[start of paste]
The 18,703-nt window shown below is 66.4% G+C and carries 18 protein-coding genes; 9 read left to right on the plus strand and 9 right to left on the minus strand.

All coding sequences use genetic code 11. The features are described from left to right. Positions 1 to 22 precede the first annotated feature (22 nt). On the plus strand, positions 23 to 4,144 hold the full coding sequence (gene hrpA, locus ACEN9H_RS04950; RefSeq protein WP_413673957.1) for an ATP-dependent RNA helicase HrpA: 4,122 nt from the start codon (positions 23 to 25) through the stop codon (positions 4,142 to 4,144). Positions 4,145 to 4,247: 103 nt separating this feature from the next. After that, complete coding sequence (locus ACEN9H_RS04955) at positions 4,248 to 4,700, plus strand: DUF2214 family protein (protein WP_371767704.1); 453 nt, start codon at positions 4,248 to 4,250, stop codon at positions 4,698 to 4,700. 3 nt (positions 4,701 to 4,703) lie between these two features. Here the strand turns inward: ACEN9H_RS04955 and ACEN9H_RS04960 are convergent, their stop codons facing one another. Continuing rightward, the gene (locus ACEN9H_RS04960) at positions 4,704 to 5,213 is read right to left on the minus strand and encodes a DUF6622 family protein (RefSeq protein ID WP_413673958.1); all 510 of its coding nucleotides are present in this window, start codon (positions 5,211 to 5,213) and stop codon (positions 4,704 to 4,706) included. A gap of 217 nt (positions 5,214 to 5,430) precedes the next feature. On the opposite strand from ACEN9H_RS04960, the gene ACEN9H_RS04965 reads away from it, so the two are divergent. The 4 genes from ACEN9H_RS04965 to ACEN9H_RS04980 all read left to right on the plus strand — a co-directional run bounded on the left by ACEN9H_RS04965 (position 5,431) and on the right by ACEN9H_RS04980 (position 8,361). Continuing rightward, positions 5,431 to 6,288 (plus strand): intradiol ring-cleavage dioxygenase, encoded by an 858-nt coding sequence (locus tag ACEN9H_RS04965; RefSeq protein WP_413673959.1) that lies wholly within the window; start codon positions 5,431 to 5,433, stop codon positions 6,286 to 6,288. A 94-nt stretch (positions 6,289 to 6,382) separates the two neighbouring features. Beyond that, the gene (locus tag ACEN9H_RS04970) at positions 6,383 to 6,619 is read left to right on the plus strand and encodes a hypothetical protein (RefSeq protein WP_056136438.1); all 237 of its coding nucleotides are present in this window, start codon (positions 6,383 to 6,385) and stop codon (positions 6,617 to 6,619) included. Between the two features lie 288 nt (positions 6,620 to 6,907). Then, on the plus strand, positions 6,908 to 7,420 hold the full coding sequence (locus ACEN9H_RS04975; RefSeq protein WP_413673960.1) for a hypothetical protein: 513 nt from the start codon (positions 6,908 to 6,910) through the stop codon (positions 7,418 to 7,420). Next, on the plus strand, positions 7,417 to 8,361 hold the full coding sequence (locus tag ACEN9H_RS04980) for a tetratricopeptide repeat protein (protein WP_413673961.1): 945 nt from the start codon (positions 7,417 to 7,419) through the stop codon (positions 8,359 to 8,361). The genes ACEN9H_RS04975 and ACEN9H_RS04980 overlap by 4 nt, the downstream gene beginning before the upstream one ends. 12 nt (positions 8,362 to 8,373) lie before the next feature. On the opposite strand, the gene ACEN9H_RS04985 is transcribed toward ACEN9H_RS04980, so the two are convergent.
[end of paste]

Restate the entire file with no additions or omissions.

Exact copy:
The 18,703-nt window shown below is 66.4% G+C and carries 18 protein-coding genes; 9 read left to right on the plus strand and 9 right to left on the minus strand.

All coding sequences use genetic code 11. The features are described from left to right. Positions 1 to 22 precede the first annotated feature (22 nt). On the plus strand, positions 23 to 4,144 hold the full coding sequence (gene hrpA, locus ACEN9H_RS04950; RefSeq protein WP_413673957.1) for an ATP-dependent RNA helicase HrpA: 4,122 nt from the start codon (positions 23 to 25) through the stop codon (positions 4,142 to 4,144). Positions 4,145 to 4,247: 103 nt separating this feature from the next. After that, complete coding sequence (locus ACEN9H_RS04955) at positions 4,248 to 4,700, plus strand: DUF2214 family protein (protein WP_371767704.1); 453 nt, start codon at positions 4,248 to 4,250, stop codon at positions 4,698 to 4,700. 3 nt (positions 4,701 to 4,703) lie between these two features. Here the strand turns inward: ACEN9H_RS04955 and ACEN9H_RS04960 are convergent, their stop codons facing one another. Continuing rightward, the gene (locus ACEN9H_RS04960) at positions 4,704 to 5,213 is read right to left on the minus strand and encodes a DUF6622 family protein (RefSeq protein ID WP_413673958.1); all 510 of its coding nucleotides are present in this window, start codon (positions 5,211 to 5,213) and stop codon (positions 4,704 to 4,706) included. A gap of 217 nt (positions 5,214 to 5,430) precedes the next feature. On the opposite strand from ACEN9H_RS04960, the gene ACEN9H_RS04965 reads away from it, so the two are divergent. The 4 genes from ACEN9H_RS04965 to ACEN9H_RS04980 all read left to right on the plus strand — a co-directional run bounded on the left by ACEN9H_RS04965 (position 5,431) and on the right by ACEN9H_RS04980 (position 8,361). Continuing rightward, positions 5,431 to 6,288 (plus strand): intradiol ring-cleavage dioxygenase, encoded by an 858-nt coding sequence (locus tag ACEN9H_RS04965; RefSeq protein WP_413673959.1) that lies wholly within the window; start codon positions 5,431 to 5,433, stop codon positions 6,286 to 6,288. A 94-nt stretch (positions 6,289 to 6,382) separates the two neighbouring features. Beyond that, the gene (locus tag ACEN9H_RS04970) at positions 6,383 to 6,619 is read left to right on the plus strand and encodes a hypothetical protein (RefSeq protein WP_056136438.1); all 237 of its coding nucleotides are present in this window, start codon (positions 6,383 to 6,385) and stop codon (positions 6,617 to 6,619) included. Between the two features lie 288 nt (positions 6,620 to 6,907). Then, on the plus strand, positions 6,908 to 7,420 hold the full coding sequence (locus ACEN9H_RS04975; RefSeq protein WP_413673960.1) for a hypothetical protein: 513 nt from the start codon (positions 6,908 to 6,910) through the stop codon (positions 7,418 to 7,420). Next, on the plus strand, positions 7,417 to 8,361 hold the full coding sequence (locus tag ACEN9H_RS04980) for a tetratricopeptide repeat protein (protein WP_413673961.1): 945 nt from the start codon (positions 7,417 to 7,419) through the stop codon (positions 8,359 to 8,361). The genes ACEN9H_RS04975 and ACEN9H_RS04980 overlap by 4 nt, the downstream gene beginning before the upstream one ends. 12 nt (positions 8,362 to 8,373) lie before the next feature. On the opposite strand, the gene ACEN9H_RS04985 is transcribed toward ACEN9H_RS04980, so the two are convergent.